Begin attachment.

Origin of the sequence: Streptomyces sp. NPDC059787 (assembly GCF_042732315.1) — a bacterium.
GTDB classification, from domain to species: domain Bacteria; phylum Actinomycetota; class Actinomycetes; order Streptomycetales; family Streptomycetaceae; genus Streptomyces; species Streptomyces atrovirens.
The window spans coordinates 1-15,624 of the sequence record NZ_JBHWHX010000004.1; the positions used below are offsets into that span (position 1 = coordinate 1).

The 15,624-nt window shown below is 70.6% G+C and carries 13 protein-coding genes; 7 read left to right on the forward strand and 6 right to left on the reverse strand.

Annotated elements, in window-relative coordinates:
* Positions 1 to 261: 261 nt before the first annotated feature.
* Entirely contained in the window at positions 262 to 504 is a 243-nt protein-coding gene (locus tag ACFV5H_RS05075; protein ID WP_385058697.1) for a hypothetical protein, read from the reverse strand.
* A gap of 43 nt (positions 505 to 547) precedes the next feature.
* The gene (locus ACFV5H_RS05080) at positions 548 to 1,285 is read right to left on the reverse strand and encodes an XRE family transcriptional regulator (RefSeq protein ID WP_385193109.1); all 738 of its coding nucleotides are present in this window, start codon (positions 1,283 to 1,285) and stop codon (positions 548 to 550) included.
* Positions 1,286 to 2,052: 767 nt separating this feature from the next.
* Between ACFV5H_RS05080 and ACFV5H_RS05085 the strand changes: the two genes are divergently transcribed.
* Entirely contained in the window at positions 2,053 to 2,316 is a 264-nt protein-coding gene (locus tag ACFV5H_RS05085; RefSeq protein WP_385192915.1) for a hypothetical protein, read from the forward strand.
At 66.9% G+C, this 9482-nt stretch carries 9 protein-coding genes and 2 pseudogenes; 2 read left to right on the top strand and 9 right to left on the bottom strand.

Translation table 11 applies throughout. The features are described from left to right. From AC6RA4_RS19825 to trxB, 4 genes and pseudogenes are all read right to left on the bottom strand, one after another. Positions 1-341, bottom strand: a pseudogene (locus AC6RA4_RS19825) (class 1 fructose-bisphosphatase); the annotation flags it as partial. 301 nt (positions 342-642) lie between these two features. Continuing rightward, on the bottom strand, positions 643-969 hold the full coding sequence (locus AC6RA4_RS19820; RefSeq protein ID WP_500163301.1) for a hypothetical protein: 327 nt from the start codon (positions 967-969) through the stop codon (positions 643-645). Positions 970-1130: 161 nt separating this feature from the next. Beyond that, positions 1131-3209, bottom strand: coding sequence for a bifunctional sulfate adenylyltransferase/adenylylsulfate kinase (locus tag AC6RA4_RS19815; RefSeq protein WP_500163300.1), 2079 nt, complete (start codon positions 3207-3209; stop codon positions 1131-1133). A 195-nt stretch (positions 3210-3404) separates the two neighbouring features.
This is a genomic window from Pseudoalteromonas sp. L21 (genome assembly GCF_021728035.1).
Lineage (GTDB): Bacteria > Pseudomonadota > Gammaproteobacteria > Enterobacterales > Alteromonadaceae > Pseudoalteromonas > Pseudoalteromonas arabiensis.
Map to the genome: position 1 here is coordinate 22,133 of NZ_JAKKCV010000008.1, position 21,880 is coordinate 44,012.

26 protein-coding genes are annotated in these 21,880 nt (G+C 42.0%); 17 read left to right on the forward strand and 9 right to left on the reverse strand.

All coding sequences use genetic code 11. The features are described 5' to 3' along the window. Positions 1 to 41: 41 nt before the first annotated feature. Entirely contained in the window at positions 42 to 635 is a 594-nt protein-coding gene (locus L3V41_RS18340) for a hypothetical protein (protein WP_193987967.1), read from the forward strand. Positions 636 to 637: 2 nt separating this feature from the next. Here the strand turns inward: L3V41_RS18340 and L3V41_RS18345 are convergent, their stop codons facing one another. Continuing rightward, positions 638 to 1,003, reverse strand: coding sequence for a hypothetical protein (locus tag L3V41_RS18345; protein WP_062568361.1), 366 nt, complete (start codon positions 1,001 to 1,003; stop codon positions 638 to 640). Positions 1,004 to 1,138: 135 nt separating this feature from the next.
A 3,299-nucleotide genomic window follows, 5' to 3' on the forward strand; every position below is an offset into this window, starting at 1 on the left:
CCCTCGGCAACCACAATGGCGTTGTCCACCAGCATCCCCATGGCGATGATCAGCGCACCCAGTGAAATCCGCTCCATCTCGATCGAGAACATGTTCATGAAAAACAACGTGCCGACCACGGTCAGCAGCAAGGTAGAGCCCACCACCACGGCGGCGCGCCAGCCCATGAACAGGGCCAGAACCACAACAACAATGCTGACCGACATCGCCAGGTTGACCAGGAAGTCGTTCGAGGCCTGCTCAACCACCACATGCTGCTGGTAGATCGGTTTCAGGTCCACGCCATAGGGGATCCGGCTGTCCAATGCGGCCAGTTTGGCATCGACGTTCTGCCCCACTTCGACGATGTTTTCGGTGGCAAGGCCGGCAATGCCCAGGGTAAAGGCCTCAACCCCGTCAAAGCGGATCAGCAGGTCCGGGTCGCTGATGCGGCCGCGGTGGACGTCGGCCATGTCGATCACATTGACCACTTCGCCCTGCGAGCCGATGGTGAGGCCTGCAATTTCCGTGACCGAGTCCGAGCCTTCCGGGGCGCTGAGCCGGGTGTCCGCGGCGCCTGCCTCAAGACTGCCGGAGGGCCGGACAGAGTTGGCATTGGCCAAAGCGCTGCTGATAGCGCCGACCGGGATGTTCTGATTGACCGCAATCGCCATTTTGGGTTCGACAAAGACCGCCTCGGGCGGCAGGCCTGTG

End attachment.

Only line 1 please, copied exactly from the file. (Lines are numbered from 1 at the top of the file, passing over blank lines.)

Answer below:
Origin of the sequence: Streptomyces sp. NPDC059787 (assembly GCF_042732315.1) — a bacterium.